One way to use these indicators to gain further understanding how youth in Kenya relate to governance-related issues and politics is to use supervised machine learning methods, i.e., methods used in computational social science where a subset of a larger data is manually labelled based on expert knowledge about the target audience of the study. In our case, we have to classify a subset of DJ Bs Facebook fans and their behaviour according to the five youth segments. Next, we will have to train and test the algorithm to infer accurate patterns of the “segmented” behaviour according to the four indicators – content, engagement, network and activity.
The additional value of the machine learning methods is in the possibility of using them to identify which features of the digital trace data — which indicators — are the most relevant for categorising the five youth segments. This can be done through, for instance, a set of the decision tree learning methods. A good example of the decision-tree has to do with predicting whether the passengers of Titanic will survive the accident based on who they are. The algorithm uses the different features of the passengers (gender, age, etc) to create a classification tree to decide step-by-step the probability of survival of a given passenger.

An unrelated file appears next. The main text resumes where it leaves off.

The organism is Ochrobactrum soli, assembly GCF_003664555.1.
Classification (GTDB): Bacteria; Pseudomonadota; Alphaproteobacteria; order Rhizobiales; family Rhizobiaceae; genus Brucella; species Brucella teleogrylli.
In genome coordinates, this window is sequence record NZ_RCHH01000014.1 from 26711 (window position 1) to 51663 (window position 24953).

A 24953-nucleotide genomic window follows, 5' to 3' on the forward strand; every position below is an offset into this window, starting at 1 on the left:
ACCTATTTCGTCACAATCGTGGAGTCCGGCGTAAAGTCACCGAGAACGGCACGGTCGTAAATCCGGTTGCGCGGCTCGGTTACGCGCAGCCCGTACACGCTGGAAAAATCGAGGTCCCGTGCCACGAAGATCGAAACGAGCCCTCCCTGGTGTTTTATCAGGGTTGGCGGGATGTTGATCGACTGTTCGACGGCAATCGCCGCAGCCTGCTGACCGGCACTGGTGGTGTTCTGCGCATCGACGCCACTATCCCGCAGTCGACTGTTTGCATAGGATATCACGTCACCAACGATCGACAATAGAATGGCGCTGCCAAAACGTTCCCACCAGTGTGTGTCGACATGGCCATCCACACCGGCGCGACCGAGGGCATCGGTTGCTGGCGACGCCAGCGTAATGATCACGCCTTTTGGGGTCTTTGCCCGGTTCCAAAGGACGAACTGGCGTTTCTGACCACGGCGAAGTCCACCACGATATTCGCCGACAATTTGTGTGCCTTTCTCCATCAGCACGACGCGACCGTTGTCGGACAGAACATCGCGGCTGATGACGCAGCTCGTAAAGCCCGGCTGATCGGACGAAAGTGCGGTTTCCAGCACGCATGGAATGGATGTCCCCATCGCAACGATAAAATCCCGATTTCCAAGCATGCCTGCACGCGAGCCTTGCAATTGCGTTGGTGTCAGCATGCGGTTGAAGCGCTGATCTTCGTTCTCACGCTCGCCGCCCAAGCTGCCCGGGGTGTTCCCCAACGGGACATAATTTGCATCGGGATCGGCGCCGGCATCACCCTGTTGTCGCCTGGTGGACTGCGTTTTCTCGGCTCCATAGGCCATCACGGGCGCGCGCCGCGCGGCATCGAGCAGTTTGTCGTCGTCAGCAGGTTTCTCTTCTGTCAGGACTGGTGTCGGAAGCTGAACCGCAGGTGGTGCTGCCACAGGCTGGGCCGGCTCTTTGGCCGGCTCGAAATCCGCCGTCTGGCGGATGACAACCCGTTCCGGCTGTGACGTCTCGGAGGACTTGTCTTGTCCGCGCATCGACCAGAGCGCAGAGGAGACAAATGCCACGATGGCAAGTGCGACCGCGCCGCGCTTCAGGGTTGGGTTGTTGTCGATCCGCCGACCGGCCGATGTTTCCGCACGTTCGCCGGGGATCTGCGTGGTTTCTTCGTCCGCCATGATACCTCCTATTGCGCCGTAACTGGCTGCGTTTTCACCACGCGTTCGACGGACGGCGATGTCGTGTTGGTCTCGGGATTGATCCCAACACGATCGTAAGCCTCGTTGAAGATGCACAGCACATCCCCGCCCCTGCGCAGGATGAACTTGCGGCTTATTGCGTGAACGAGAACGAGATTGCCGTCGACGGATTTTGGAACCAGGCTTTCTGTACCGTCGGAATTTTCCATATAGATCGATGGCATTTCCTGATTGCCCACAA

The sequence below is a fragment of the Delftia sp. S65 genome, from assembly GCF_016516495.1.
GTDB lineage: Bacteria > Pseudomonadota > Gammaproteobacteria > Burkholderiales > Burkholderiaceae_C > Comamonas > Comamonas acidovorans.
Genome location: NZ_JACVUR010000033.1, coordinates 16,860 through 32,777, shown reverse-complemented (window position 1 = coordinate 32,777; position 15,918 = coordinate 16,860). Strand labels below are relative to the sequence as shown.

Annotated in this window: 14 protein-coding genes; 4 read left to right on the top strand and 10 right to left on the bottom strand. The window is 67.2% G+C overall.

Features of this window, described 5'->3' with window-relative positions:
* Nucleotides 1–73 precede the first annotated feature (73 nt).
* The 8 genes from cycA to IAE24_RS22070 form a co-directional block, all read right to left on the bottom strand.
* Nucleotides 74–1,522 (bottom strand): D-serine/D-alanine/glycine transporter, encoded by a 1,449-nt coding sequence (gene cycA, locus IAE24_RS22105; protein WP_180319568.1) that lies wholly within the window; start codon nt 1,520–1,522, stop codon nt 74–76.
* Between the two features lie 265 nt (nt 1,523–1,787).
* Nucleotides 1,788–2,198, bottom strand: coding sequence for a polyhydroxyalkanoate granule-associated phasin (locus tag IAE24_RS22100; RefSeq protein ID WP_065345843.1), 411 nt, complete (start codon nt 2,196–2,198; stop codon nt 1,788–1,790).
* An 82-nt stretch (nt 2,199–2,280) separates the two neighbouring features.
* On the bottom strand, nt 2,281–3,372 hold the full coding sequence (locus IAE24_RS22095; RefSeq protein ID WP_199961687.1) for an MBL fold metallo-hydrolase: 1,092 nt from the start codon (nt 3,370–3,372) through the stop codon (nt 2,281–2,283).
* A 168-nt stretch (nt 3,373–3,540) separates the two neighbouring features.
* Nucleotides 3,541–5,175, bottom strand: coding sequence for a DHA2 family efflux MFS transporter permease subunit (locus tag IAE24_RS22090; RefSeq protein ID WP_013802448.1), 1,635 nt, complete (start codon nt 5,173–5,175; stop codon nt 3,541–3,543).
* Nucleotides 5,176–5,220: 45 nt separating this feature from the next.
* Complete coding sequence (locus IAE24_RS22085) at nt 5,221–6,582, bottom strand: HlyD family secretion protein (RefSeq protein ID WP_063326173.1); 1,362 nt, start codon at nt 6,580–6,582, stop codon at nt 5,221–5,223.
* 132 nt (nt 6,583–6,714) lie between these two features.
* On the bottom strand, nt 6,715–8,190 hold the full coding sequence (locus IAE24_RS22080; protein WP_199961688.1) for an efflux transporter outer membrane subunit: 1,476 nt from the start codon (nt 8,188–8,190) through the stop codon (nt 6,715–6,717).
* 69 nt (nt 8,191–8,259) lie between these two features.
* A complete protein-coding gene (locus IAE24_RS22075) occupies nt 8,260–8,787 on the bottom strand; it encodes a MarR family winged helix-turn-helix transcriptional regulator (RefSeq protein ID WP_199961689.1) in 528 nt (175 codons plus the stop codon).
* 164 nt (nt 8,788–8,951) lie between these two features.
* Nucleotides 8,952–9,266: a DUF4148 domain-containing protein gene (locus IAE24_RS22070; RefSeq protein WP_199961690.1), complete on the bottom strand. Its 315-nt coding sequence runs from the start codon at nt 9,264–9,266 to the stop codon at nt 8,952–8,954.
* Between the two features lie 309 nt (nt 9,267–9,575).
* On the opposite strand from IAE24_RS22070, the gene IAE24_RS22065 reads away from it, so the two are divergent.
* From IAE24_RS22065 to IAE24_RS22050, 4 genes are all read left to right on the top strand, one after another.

If we apply this tree-like decision structure to the digital trace data of DJB fans, we can understand what features (or combinations of features) of their social media behaviour are characteristic to the five youth segments, for example:
The insiders would be more likely to have a central position in the network. They would also actively comment and like across a number of topics and subtopics. The overall sentiment of their conversations would be positive with little or no use of angry/hateful words or tribal stereotypes. They would also be power fans, insofar as that they would actively engage both with governance-related power topics (e.g., ji-activate or infrastructure) as well as across other topics.